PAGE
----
In the days that followed Trump's Riyadh visit, he regaled other hosts with tales of the sumptuous splendor to which the Saudis had treated him. (It's somewhat ironic that Trump's rooms in Riyadh have this month become a kind of jail for the princes accused of corruption.)

Regardless, Trump seems to have risen to the gilded bait again. He showed Xi a video of his granddaughter reciting a poem in Mandarin, later enthusing to reporters, "We're having a great time."

Secretary of State Rex Tillerson said Trump was "very gratified with the warm welcome that he's received," adding the two men enjoyed a "personal relationship that's defined by deep respect for each other."

Tillerson said Trump specifically thinks of Xi: "You're a strong man. You can, I'm sure, solve this for me."

Trump's parting shot from Beijing was to double down on his critics that he was being too soft, tweeting, "I don't blame China, I blame the incompetence of past Admins for allowing China to take advantage of the U.S. on trade leading up to a point where the U.S. is losing $100's of billions. How can you blame China for taking advantage of people that had no clue? I would've done same!"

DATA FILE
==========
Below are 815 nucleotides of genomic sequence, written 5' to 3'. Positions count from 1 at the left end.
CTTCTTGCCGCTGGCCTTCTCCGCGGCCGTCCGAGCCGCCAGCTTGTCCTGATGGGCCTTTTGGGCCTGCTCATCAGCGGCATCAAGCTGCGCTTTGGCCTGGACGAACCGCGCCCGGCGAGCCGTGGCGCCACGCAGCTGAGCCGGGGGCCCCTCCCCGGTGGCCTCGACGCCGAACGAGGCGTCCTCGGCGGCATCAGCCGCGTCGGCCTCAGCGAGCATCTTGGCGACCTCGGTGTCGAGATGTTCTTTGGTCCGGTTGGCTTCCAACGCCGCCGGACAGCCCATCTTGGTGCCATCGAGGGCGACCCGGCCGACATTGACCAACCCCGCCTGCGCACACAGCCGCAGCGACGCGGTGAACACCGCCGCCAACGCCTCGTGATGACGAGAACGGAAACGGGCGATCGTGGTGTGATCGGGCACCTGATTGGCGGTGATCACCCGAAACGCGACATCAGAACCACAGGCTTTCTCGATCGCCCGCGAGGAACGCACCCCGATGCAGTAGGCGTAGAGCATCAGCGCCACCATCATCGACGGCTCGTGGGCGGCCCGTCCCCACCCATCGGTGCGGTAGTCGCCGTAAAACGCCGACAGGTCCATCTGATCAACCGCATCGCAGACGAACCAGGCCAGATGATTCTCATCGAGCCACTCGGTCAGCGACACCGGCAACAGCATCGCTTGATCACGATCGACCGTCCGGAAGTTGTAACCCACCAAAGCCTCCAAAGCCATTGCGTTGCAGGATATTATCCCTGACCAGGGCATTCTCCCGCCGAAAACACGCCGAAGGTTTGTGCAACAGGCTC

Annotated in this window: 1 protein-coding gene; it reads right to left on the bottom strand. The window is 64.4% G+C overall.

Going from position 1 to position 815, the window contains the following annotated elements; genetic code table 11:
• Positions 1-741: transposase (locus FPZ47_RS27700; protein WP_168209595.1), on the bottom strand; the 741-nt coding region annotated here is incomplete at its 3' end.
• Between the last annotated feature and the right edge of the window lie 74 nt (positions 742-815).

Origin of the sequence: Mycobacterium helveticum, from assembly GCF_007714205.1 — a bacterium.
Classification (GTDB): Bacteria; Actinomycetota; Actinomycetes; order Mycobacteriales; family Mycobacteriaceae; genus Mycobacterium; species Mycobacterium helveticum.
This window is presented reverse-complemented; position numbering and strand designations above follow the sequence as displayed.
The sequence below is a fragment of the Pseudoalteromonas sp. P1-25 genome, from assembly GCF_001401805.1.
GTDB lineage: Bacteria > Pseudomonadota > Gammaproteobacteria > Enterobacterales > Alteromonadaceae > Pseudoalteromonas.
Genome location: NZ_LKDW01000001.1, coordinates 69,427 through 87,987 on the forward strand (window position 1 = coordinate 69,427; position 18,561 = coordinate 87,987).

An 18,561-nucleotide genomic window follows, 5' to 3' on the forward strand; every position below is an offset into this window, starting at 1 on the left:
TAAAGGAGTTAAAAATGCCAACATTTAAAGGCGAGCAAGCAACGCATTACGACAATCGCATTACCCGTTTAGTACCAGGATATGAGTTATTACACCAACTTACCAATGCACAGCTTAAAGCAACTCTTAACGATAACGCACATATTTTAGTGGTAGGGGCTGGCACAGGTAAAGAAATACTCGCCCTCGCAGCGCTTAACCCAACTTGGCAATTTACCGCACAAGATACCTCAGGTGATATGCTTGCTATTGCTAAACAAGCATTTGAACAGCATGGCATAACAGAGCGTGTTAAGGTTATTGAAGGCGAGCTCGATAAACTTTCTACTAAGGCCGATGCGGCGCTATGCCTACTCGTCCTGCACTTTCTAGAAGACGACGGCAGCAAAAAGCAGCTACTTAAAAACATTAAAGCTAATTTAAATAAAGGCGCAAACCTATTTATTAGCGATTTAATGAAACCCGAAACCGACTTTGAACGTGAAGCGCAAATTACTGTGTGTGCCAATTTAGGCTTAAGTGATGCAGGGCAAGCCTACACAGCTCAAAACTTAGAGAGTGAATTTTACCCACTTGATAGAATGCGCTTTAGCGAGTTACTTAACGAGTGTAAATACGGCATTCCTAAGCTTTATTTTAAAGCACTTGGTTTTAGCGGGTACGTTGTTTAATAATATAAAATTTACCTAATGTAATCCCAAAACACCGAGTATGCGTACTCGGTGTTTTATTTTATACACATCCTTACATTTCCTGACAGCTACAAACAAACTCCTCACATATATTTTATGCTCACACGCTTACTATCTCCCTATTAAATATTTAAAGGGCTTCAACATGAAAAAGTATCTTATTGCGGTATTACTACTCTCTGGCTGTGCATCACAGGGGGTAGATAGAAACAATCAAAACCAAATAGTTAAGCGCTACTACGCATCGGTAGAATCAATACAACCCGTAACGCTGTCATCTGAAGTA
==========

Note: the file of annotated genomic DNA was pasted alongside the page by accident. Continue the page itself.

Dressing down in Europe

His deferential guest routine seems a far cry from the odd-man-out status Trump garnered in Europe at the G7 and G20 summits.

In Brussels, he questioned the cost of NATO's new headquarters and elbowed Montenegro's Prime Minister out of his way. At the G7 in Sicily, his apparent lack of preparedness led Italian Prime Minister Paolo Gentiloni to berate him for not negotiating professionally.

The Hamburg G20 summit later closed with a dressing down for Trump from German Chancellor Angela Merkel over his failure to endorse the Paris climate accord: "Unfortunately -- and I deplore this -- the United States of America left the climate agreement, or rather announced their intention of doing this."